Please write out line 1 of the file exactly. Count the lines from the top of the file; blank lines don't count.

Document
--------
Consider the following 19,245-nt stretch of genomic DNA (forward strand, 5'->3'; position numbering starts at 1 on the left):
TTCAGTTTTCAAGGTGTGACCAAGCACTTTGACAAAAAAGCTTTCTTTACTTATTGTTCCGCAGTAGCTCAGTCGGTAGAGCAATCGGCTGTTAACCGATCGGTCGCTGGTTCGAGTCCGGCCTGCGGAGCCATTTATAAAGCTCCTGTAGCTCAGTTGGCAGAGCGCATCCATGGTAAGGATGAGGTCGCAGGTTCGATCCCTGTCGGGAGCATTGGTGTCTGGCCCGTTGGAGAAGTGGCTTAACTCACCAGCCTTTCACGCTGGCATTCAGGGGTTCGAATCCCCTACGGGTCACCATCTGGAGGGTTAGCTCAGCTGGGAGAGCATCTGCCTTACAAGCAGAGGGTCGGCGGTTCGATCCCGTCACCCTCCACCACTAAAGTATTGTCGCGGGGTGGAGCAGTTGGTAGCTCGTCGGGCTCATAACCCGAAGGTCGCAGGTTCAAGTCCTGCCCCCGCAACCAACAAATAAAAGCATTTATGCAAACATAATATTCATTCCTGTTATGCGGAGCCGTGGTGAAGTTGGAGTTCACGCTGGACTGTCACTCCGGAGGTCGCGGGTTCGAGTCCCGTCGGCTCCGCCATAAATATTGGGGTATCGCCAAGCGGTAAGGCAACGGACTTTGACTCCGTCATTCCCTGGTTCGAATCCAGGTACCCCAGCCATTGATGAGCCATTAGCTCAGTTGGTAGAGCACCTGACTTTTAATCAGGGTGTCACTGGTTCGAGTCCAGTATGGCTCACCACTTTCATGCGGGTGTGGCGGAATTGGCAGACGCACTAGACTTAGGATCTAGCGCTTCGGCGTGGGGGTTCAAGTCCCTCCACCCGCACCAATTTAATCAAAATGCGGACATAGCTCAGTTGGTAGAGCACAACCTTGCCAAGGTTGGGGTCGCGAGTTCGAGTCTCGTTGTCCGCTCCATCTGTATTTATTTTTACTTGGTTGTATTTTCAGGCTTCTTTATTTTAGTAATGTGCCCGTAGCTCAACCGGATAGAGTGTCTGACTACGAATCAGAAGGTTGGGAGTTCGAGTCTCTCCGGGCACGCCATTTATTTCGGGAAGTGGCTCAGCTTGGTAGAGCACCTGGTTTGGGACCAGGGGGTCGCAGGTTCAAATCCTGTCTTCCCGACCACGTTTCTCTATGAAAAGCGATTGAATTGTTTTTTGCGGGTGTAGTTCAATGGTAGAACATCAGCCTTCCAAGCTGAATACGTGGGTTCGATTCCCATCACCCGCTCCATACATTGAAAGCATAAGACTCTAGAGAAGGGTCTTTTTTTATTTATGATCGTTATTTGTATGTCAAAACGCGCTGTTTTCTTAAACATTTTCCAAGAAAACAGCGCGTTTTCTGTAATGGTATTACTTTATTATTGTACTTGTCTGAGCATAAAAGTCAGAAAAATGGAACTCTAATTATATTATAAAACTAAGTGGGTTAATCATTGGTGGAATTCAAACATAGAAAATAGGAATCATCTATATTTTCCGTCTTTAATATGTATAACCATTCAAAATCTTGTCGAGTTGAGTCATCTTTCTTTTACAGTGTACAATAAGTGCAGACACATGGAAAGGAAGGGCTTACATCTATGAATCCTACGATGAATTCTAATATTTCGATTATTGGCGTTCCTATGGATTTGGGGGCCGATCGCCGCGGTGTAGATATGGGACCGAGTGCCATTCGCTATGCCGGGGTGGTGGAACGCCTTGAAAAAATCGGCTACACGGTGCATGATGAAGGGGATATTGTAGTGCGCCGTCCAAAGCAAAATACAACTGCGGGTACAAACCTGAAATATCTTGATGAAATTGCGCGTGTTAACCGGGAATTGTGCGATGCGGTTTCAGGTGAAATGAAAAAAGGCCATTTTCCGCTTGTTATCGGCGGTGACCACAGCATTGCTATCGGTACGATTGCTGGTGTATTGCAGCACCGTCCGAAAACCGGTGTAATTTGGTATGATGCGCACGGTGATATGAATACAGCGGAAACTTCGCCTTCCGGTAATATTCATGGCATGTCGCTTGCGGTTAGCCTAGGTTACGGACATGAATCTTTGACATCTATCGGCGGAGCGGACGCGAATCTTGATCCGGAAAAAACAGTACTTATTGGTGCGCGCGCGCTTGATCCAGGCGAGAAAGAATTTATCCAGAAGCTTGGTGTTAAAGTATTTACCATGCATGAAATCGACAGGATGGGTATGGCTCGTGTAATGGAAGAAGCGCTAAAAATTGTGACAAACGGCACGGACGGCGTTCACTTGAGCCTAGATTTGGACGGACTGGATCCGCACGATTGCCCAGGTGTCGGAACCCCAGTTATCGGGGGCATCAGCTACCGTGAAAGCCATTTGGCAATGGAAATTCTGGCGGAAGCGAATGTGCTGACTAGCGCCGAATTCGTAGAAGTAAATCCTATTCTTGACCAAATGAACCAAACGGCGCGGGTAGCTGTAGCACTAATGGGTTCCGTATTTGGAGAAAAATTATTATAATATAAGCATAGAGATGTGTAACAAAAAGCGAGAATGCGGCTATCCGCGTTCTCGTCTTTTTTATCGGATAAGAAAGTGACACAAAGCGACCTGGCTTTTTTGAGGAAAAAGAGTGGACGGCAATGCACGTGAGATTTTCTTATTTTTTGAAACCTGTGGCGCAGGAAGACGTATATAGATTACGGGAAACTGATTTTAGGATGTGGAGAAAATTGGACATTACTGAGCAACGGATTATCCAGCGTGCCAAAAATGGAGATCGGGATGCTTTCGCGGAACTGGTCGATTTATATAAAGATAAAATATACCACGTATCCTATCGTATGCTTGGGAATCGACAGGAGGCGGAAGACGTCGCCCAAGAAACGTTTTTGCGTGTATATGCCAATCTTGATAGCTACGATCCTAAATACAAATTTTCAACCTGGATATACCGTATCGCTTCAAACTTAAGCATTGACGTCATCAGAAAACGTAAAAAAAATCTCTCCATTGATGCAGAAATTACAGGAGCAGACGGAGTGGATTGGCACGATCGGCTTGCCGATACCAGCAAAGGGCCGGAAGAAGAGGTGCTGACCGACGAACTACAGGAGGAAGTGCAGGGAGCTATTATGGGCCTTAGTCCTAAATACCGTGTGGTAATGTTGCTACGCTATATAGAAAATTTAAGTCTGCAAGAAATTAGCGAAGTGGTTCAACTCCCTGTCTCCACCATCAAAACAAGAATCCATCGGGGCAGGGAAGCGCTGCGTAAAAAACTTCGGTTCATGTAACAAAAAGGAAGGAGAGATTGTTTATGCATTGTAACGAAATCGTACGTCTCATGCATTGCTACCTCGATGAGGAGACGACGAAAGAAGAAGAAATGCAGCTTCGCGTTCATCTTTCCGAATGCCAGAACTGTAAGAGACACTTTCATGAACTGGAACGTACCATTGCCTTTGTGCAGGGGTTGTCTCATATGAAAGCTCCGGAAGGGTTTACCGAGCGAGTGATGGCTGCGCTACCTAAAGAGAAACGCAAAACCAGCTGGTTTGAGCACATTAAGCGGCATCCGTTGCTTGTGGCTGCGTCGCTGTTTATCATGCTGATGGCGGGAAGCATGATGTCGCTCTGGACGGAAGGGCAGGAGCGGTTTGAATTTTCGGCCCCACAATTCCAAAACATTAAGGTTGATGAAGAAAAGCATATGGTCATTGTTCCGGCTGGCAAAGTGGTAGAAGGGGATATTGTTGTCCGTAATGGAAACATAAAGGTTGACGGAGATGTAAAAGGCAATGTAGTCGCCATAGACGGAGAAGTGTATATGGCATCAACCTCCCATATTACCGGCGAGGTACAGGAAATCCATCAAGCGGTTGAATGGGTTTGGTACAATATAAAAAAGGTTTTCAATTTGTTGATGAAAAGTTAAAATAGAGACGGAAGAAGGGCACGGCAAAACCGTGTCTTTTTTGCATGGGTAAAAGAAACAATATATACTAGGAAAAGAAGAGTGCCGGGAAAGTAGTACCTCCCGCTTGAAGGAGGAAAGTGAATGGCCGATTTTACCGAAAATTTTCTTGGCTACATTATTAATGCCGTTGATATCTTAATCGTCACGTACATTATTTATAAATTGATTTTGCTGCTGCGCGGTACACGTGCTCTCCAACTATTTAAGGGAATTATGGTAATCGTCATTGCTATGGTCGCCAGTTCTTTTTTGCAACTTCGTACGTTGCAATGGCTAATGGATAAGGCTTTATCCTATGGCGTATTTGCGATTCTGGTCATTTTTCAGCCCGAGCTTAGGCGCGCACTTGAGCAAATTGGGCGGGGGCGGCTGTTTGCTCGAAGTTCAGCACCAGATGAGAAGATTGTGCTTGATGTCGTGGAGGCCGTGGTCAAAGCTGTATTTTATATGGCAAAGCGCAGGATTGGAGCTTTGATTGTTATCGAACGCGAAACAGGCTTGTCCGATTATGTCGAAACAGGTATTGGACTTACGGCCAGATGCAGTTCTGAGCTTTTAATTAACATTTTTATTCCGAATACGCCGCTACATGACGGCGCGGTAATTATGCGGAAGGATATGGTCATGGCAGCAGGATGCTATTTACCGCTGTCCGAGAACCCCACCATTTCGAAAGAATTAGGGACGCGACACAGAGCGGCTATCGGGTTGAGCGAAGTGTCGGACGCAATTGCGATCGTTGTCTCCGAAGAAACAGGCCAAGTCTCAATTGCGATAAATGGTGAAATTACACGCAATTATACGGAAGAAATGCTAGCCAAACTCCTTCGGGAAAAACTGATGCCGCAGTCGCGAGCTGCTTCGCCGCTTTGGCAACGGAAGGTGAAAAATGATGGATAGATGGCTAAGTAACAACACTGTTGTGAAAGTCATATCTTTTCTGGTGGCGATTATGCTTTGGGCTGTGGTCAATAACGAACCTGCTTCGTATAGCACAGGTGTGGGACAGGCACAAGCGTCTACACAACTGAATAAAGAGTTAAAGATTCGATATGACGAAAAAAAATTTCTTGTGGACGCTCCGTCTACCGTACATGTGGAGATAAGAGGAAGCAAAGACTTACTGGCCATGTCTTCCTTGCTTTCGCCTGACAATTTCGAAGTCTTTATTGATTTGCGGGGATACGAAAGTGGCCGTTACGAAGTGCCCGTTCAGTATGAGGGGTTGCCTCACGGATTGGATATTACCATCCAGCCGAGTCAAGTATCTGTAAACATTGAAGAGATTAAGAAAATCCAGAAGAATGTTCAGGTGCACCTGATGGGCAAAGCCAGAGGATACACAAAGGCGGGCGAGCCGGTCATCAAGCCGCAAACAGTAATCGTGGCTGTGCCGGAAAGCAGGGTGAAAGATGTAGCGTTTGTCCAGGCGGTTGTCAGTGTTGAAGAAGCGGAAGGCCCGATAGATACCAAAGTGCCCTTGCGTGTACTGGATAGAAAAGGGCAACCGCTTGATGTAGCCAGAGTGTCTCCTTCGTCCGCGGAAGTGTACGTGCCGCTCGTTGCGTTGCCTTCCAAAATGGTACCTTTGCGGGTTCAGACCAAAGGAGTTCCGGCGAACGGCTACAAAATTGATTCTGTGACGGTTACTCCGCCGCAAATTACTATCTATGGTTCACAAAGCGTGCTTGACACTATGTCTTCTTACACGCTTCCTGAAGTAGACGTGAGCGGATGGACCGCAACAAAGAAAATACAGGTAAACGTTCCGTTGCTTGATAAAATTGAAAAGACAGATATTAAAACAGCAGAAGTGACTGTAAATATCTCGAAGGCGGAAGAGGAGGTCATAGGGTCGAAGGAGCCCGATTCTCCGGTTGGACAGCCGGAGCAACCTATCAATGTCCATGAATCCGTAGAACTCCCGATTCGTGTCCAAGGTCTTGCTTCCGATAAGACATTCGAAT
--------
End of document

Consider the following 19,245-nt stretch of genomic DNA (forward strand, 5'->3'; position numbering starts at 1 on the left):